Shed hunting has grown immensely popular in recent years. And while it’s good that more people are getting out in the woods and becoming interested in antlers, the downfall is, there is a lot more competition for those antlers, particularly if you’re walking on public ground.
I shed hunt almost exclusively on public property and I’m constantly amazed at the number of boot tracks I see these days. Although in some situations people might just be out for a hike or scouting for turkeys, it’s pretty easy to tell if the tracks belong to a shed hunter. A shed hunter’s tracks – at least someone who knows what he’s doing – will go to every bedding area. They’ll penetrate deep into heavy cover; not just skirt the edges. They’ll walk field edges and thoroughly walk each area, instead of making a single pass through.
It’s certainly disheartening to find boot prints where you want to shed hunt, but don’t get discouraged. You can still find sheds. Nobody finds them all.
If you find boot prints and are sure they belong to a shed hunter, for one thing, you can easily figure out where the person walked and where he didn’t if there is mud or snow. The easiest solution, then, is to walk new ground.
But realistically, there are a lot of good shed hunters out there, and they know what they’re doing. Just keep in mind, they could have missed an antler. Or, perhaps a buck has dropped an antler since the person visited. Bucks may drop antlers into April and I see bucks still carrying racks into March each year.
Out-Think Other Shed Hunters
Another possibility is to out-think your rival. Sometimes that means being willing to walk farther, enter thicker tangles of brush or climb further up the mountain. Or, be willing to cross barriers. Thinking of some of my own shed hunting spots, they are sometimes bordered by streams, roads, snowmobile trails or other barriers. Although the land is sometimes public on the other side, and despite how easy all of these obstacles are to cross, there’s a psychological “barrier” in my head that I sometimes don’t cross them. Rather, I’ll circle back and crisscross the area to cover the ground I’m walking more thoroughly instead of continuing onward. Check to see if the competition has crossed these obstacles. Often, they’ll turn back, leaving you with virgin ground.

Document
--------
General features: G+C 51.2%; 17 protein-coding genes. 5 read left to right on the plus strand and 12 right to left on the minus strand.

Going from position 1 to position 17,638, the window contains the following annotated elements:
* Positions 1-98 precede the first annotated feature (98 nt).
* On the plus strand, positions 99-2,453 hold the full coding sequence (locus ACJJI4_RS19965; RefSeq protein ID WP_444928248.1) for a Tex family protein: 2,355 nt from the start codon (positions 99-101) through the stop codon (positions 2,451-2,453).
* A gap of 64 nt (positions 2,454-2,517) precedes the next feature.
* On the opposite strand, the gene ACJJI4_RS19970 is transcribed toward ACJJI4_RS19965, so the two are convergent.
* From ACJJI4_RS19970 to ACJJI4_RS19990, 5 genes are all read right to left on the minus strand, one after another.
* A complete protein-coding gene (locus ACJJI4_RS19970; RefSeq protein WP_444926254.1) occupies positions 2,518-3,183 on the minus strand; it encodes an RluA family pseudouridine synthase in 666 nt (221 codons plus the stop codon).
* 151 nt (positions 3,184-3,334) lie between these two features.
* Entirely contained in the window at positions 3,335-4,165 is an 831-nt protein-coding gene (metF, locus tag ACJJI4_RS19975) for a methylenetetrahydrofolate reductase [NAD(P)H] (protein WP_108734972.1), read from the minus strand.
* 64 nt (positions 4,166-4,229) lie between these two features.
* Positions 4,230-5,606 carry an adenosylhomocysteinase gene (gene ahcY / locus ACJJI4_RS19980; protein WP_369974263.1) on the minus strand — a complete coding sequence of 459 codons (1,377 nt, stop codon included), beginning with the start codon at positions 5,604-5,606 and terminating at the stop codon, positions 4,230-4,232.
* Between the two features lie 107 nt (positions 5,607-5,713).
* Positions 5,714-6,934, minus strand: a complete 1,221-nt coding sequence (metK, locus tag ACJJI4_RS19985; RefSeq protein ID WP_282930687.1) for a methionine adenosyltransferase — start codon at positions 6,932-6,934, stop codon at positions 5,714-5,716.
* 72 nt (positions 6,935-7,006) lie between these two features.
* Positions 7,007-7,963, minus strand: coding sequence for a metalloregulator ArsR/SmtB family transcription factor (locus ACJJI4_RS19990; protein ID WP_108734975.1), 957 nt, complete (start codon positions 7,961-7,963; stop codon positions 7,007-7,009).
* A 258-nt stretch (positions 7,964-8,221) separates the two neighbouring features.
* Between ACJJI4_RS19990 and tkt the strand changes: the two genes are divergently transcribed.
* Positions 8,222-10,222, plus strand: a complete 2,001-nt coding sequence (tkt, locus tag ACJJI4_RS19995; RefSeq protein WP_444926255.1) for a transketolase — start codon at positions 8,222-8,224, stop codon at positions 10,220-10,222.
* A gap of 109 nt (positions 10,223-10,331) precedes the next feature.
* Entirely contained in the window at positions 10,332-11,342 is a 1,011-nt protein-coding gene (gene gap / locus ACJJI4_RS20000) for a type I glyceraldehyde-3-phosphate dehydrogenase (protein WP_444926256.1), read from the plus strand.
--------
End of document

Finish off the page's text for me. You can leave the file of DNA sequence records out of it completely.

Out-thinking the competition doesn’t necessarily mean going above and beyond; it just means paying attention to details. In fact, just a week ago I found a set of sheds in an urban park that is frequented by recreational hikers and bikers as well as shed hunters. I found the antlers because I hopped on a deer trail immediately, rather than take the hiking trail further into the property before starting my search. Those sheds were 30 feet from where everyone else was parking and they walked right by them. This was early January and there was no blood on the bases, meaning they’d likely been there for over a week!
Time your Shed Hunting Outings
Another tip is to plan your shed hunts for Fridays before the weekend warriors get a crack at any sheds that have fallen in the last week. I walk the most obvious spots first, and while the weekend warriors are walking that same ground Saturday morning, I’m in new territory.
I also like to shed hunt right before a snowstorm. For one thing, those sheds will be buried after the snow anyway. But I like to go before a snowfall so my tracks are covered and keep some of my secret spots a secret.
I also frequently park some distance from where I actually plan to walk so other people don’t know where I’m walking. And I never have antlers in my dash or have antler decals on my truck. It’s amazing how many people do. I know in an instant what they’re doing.
Final Thoughts on Shed Hunting on Public Ground
My heart sinks every time I see footprints in a spot I want to shed hunt. I’m sure rival shed hunters pick up plenty of antlers before me. But by observing other people’s tracks, going the extra mile and thinking creatively, I still find plenty of sheds on hard-hit public ground.
By HuntTested Contributor, Joe Shead
Joe is an expert shed hunter and the author of Shed Hunting: A Guide to Finding White-Tailed Deer Antlers. Available for Kindle or paperback.
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